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A Golden Life: Reflections on My Parents’ 50 Years of Marriage

DSC_1086“Falling in love is easy, but staying in love is very special.” 

Hello friend,

Over the recent holidays, I got to spend several days in my childhood home. The place still feels like a haven for me. It cradles me. I love its energy, its vibe. Around Christmas, though, that calming influence is mixed with utter pandemonium, as 20+ people, a few dogs, and a cat all share the space every hour of the day. It is a circus. A delightful circus, but still a circus. The tendency is for the days to whirl by in the madness, and suddenly I am in the car again, heading back to the uncertainties of “real” life and away from the place that still fills me with the comfort and security of a child in his parents’ arms.

This time, however, even amidst the chaos, I couldn’t help but pull back a little bit and take stock. I had a few moments—when the decibels were at peak level as all the kids tore into their presents, or as the multiple conversations criss-crossed at the three tables (one for the adults, one for the teens and people like me who don’t want to grow up, and one for the little kids) at Christmas dinner—when I simply sat back and appreciated the overwhelming swirl of Love and community that filled the house. It was truly awesome. I couldn’t help but notice myself mouthing the words “Thank you” as I looked on in wide wonder. I was humbled by the gift of a seat at the table amongst such beautiful souls. What a family!

Of course, when I think about my family and its remarkable run of happy togetherness, the road leads swiftly and certainly to my parents. The part of this trip that made it extra special was that we all got to share in their 50th wedding anniversary. FIFTY YEARS! Even as I write the words, the concept astounds me. Fifty years of marriage. I was patting myself on the back when my wife and I hit twelve years last Summer. I guess we better pack a lunch!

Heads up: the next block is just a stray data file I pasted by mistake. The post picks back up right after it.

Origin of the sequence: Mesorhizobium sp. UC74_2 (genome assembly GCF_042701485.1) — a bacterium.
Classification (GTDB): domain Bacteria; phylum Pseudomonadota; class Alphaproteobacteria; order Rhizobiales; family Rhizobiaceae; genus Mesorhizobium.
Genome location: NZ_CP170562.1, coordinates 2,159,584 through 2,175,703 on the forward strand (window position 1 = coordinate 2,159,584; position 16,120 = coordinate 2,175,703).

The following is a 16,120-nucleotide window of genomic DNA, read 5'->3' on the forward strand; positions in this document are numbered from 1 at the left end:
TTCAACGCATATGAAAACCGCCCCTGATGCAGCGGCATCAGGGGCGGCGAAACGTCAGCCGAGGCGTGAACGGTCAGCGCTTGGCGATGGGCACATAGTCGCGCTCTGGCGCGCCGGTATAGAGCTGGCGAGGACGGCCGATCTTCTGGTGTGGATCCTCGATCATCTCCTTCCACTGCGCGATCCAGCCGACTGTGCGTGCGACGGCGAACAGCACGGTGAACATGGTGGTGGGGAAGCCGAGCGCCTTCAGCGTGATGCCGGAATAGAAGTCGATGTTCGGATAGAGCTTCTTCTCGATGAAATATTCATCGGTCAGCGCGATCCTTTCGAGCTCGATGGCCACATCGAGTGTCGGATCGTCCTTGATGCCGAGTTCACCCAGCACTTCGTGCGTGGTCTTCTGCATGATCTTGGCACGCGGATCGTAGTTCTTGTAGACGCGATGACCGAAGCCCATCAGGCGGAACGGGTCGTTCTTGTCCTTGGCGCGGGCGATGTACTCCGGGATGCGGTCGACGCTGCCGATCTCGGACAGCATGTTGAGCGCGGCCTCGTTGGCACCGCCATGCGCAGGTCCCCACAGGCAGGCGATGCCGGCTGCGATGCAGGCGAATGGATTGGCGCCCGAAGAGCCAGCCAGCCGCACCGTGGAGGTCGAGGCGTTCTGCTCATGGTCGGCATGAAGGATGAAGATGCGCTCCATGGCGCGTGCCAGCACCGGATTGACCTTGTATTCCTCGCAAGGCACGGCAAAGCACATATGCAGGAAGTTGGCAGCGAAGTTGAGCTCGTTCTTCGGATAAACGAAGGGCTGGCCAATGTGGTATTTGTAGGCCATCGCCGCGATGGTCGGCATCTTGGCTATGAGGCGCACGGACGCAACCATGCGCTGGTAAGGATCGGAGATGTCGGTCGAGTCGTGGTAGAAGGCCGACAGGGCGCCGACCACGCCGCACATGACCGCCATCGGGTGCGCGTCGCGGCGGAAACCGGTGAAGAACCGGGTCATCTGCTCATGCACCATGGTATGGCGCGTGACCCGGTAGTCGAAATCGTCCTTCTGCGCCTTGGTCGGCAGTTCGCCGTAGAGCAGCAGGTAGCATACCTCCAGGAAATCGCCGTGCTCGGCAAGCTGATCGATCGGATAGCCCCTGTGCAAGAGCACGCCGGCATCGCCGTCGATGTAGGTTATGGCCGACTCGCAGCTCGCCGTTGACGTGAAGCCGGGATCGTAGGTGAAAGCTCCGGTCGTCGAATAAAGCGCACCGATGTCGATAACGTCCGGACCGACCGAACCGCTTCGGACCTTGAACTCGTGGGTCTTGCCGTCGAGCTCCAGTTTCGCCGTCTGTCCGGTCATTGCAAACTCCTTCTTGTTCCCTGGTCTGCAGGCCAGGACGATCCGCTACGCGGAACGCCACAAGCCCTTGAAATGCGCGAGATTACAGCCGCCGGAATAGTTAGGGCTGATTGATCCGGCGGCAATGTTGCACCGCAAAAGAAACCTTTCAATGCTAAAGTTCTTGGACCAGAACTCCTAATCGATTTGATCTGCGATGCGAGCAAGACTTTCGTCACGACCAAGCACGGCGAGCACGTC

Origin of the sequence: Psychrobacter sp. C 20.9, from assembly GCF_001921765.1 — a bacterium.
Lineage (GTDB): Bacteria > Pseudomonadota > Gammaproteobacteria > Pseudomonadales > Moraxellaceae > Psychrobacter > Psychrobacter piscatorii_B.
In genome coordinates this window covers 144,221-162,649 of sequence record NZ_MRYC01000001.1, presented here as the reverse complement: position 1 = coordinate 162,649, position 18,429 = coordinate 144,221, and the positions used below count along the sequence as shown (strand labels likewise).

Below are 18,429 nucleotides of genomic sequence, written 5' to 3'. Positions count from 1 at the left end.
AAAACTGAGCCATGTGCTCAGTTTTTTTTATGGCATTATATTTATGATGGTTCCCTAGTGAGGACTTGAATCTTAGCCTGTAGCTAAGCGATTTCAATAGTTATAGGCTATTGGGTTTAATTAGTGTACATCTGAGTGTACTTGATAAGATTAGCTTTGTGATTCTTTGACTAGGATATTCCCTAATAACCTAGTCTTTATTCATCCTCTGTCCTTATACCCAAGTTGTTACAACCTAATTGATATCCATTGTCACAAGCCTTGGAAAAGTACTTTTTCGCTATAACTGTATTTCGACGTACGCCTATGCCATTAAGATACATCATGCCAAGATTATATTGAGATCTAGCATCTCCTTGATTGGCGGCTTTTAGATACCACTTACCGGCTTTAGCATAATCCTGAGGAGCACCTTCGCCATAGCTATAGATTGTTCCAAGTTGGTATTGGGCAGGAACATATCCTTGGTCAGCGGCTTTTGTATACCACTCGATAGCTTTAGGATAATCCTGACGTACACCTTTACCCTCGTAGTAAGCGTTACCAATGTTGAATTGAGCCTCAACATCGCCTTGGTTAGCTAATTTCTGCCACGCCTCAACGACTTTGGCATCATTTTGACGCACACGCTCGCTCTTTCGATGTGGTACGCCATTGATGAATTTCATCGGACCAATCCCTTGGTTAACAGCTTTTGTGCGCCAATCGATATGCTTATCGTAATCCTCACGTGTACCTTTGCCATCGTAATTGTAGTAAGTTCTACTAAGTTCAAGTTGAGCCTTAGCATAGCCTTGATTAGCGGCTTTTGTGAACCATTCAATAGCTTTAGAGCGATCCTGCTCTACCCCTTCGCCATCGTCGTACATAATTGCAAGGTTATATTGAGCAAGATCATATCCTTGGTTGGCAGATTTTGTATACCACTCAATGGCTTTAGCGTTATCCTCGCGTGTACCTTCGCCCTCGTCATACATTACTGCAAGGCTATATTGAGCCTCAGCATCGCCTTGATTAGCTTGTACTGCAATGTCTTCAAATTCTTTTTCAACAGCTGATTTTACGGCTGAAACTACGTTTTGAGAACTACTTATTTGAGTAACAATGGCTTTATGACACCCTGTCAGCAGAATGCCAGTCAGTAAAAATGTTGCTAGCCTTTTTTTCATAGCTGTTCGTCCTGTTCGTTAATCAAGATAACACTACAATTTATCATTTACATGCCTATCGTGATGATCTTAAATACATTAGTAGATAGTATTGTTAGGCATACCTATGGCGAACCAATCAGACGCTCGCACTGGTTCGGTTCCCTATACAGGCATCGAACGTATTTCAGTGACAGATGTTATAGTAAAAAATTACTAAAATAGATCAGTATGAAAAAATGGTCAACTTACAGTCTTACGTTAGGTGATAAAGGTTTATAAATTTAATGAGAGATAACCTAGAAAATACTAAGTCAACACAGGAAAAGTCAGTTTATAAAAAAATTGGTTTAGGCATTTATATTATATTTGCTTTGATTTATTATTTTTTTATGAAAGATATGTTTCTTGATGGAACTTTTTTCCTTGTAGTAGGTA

I have spent a lot of time thinking about marriage in the last couple of years. My own, my parents’, and the concept in general. I think about how tough it is to make marriage work, why so many of them fail, and why some people stay in them long after they should probably be gone. I have seriously pondered most of the couples that I know. Gradually, though, as my study has progressed, I have spent more and more time thinking only about my own parents. They have become the example.

For many years in my adulthood, I wondered why in the world they stayed married. I wanted what was best for my Mom, and frankly, I just wasn’t convinced that being married to my Dad was a healthy thing anymore. Alcoholism lays waste to most things in its path. It is clear to me why most relationships with an alcoholic end badly. Some disastrous combination of untruthfulness and hurtfulness wears the other down until there is nothing left but to leave or be lost.

I once asked my Mom if she was thinking about cutting ties and moving on. From her reaction, it was clear that the thought had never even occurred to her. Her only goal was to get my Dad feeling well again. She knew that the magnificent man that she had married when she was only twenty years old was still in there, that he just needed some help to find himself again. And she was darn sure going to be there every step of the way. Encouraging him. Comforting him. Challenging him. Holding his hand. Loving him. And always, always believing in him. In them.

I have to admit that at the time, I just couldn’t see it very clearly. I would have cut and run, not wanting to go down with the ship. I am hypersensitive, so lies and hurtful words and acts turn my heart in a hurry. I was always amazed—but also dismayed–by my mother’s capacity for patience and forgiveness. There were definitely moments that I wanted her to stand up and shout, “ENOUGH!!!” And I thought less of her for not doing so.

I see it differently now.

As I said, I have been thinking pretty hard about this lately. I think about my parents at that time and how miserable it seemed from my view on the outside. And then I think about them now and how happy and in love they seem, so grateful to be growing old together. I realize now that I was wrong and my Mom was right. She took a lot more than I could take, and a lot more than I wanted her to take. But in her seemingly unending love and patience—and more importantly than that, in her unyielding belief in her husband and in her commitment to him—she was able to weather the storm and carry them back onto the road, where they now walk hand-in-hand to their Happily Ever After.

There are a couple of things I take heart in when I think about their long journey, and in particular about the storm. First, even though I am sure she would do a few things differently, I am even more sure that she would carry his burdens again if need be, and that her belief in him and commitment to him would never falter. And second, I know he would do the same for her.

This is how a marriage works.